In order to keep infection rates to a minimum and to prevent pre-op cancellations, the Yorkshire Clinic has launched an enhanced infection control programme to rapidly screen pre-op patients for MRSA. In a busy clinic specialising in open surgery with five theatres which are often fully-booked, it is imperative to make sure that cancellations are kept to an absolute minimum. Rapid testing has contributed to saving cancellations of theatre time due to the lack of a valid MRSA result.
The private clinic, which admits both paying, insured and NHS patients, has supplemented the traditional culture test with the Xpert™ MRSA PCR test in order to meet increasing demands on last-minute admissions. The test, developed by molecular diagnostics company Cepheid, is one of the most accurate forms of testing available and allows clinicians to identify if a patient is carrying MRSA in less than an hour. The only other testing method that offers the same level of accuracy as the GeneXpert® test is the traditional culture-based test, which usually takes 48 hours, but can take up to four days to produce a result. The clinical teams need to be able to decide quickly if a procedure can begin and the Xpert™ MRSA PCR test can provide that result in a timely manner.
Mark Harrison, Acting Laboratory Managerat the Yorkshire Clinic said, “The hospital is extremely proud of its achievements in infection control. We have always tried to stay one step ahead of the game and being a private clinic our patients expect the latest technology at their convenience. We have so far tested approximately 100 patients since implementation, all of which have potentially saved cancellations of theatre time. The rapid test helps clinic efficiency by quickly identifying negative patients for surgery and isolating and identifying positive patients for decolonisation. In addition, it has also afforded Consultants added flexibility in booking in patients next-day or even same-day."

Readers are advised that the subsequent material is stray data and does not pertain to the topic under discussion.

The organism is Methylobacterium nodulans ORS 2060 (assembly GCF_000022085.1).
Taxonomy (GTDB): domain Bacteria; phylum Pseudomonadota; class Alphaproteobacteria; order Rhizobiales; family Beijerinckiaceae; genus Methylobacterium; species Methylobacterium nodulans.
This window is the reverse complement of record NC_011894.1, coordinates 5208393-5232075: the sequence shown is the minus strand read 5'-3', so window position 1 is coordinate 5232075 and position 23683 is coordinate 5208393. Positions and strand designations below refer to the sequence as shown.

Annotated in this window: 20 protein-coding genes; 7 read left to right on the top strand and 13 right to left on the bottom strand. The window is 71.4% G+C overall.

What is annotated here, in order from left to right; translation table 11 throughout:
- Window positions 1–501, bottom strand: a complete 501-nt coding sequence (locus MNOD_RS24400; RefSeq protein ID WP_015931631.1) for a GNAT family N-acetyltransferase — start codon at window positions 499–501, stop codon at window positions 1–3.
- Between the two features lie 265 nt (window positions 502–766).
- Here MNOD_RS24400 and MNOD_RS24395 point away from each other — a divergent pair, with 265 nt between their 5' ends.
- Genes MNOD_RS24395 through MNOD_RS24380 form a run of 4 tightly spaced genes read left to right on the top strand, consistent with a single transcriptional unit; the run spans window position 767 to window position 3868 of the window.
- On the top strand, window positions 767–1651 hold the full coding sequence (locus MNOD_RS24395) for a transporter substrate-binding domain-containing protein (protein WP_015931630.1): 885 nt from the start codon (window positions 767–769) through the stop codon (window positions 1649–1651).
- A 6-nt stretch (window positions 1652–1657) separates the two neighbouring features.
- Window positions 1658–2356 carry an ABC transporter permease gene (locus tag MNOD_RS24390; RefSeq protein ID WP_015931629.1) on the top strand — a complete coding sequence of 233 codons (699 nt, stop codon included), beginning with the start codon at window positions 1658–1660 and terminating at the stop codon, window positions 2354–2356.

Obtaining an accurate and rapid result for MRSA before an operation is crucial for the avoidance of infection. This reduces the risk of transmission in the operating theatre where MRSA bacteria can enter the body either from the surgeon’s hands, a previous patient, or from the patient’s own skin through an open wound.
Currently samples are being delivered by vacuum tube straight to the lab within minutes of collection, and then registered on the hospital’s patient information system. The swab is then prepared for inoculation in the cartridge. In just over an hour, results are available to the wards in order for a decision on surgery to be made.